Japan sends three vessels to South China Sea in anti-submarine exercise

By Reuters   October 9, 2020 | 11:03 pm PT
Japan sends three vessels to South China Sea in anti-submarine exercise
Vessels from the U.S. Navy, Indian Navy, Japan Maritime Self-Defense Force and the Philippine Navy sail in formation at sea, in this handout photo released by Japan Maritime Self-Defense Force on May 9, 2019. Photo by Japan Maritime Self-Defense Force.
Japan’s Maritime Self-Defense Force conducted anti-submarine drills in the South China Sea on October 9, deploying three vessels including a helicopter aircraft carrier and a submarine.

The purpose of the exercise was "to boost their tactical capability," the Japanese defense ministry said in a statement, without giving more details on the geographical location of the drills.

The three vessels will stop at Cam Ranh Bay in Vietnam over the weekend to replenish supplies, the statement said.

Nearly all of the energy-rich waters of the South China Sea are claimed by China, which has established military outposts on artificial islands in the area. Vietnam calls the waters the East Sea.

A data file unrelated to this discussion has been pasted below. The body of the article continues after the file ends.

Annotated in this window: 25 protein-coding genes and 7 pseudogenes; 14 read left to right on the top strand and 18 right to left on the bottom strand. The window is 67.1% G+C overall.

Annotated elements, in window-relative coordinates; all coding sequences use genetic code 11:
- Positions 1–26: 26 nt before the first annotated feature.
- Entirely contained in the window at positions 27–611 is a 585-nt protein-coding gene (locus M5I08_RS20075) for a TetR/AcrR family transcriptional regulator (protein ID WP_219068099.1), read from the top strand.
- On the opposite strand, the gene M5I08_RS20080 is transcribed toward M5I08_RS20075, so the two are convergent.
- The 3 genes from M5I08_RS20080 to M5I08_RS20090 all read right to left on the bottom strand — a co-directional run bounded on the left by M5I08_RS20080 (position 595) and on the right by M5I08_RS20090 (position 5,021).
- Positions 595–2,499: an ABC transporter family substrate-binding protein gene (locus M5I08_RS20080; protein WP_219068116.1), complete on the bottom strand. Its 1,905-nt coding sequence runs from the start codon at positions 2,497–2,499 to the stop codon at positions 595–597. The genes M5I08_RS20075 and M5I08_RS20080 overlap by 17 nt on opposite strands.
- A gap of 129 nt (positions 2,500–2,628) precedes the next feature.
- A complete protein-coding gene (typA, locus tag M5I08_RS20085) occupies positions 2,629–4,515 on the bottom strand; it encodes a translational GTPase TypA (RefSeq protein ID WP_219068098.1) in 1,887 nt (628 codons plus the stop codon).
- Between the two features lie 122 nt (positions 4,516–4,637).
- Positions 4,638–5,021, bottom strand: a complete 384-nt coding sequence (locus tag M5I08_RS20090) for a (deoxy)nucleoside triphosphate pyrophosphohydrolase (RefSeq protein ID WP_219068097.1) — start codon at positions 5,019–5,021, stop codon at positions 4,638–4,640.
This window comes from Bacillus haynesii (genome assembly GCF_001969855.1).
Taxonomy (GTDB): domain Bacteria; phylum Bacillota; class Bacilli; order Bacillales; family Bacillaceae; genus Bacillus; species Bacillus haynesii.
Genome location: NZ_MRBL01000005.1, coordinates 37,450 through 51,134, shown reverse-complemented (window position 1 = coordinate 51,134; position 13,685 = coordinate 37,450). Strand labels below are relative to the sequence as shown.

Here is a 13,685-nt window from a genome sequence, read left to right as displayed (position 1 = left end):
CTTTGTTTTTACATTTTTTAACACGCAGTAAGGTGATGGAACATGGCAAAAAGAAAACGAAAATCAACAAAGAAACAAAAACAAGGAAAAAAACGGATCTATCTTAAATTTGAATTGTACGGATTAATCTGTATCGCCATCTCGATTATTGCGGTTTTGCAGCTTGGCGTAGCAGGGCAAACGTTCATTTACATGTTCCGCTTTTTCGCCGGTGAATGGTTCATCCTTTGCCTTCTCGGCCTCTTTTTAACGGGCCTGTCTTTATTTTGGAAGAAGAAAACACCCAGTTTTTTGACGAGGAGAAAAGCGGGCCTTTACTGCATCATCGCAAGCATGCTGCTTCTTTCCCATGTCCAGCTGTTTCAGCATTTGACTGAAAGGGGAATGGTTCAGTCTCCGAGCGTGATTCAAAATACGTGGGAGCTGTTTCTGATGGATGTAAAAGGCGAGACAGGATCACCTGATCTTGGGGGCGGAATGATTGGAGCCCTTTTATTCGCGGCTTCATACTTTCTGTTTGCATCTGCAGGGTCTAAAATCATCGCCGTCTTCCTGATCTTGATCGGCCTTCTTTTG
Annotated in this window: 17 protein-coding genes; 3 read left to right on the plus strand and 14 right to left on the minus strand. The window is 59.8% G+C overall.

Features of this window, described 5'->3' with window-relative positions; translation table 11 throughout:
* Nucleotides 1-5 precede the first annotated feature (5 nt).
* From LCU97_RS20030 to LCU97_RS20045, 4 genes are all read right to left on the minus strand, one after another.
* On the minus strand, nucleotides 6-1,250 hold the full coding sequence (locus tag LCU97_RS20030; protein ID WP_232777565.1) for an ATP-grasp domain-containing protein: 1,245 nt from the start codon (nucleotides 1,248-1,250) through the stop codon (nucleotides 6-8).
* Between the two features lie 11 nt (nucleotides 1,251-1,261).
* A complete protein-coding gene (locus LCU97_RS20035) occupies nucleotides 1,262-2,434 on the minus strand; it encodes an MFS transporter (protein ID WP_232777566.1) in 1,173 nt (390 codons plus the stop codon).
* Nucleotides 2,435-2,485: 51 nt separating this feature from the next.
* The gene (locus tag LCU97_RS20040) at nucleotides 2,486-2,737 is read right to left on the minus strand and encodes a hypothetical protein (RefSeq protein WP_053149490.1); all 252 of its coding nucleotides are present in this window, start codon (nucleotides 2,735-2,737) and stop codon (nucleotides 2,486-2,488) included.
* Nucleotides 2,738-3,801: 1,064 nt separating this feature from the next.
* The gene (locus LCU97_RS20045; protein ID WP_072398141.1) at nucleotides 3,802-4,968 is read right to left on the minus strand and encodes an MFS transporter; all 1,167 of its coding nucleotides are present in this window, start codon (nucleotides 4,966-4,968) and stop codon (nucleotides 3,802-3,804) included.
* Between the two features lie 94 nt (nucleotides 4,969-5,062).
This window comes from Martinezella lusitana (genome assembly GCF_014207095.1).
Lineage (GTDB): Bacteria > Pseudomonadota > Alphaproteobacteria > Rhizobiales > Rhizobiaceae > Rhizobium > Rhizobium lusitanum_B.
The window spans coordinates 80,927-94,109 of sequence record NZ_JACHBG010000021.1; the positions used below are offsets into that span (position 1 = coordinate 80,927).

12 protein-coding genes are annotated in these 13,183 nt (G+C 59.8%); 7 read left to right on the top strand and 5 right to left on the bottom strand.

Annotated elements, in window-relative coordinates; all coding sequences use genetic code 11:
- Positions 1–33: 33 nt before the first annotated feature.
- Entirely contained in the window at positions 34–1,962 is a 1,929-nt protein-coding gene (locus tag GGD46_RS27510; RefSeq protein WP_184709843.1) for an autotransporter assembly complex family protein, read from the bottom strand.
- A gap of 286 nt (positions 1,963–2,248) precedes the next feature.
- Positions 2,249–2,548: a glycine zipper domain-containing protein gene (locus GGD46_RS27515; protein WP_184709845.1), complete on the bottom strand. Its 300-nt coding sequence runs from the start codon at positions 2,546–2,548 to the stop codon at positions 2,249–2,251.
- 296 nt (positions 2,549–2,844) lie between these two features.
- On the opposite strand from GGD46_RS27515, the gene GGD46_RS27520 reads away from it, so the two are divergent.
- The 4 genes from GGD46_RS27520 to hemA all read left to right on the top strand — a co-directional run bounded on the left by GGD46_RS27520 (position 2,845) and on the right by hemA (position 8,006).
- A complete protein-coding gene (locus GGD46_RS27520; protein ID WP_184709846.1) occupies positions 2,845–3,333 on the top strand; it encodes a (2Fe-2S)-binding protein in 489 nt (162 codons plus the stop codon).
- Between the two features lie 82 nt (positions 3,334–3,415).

The United States has accused China of militarizing the South China Sea and trying to intimidate Asian neighbors who might want to exploit the area’s extensive oil and gas reserves.

China’s state-backed Global Times newspaper, noting the latest Japanese drills, said on Saturday that the frequent conducting of military activities in the South China Sea is not conducive to the security and stability of the area, and is firmly opposed by China.

The Chinese People’s Liberation Army has always kept a high level of alert, defending China’s national sovereignty, security and development interests, said the newspaper, which is published by the People’s Daily, the official newspaper of China’s ruling Communist Party.

The Global Times said Japanese warships had recently carried out activities in the South China Sea, with a helicopter aircraft carrier spotted on satellite on September 5.

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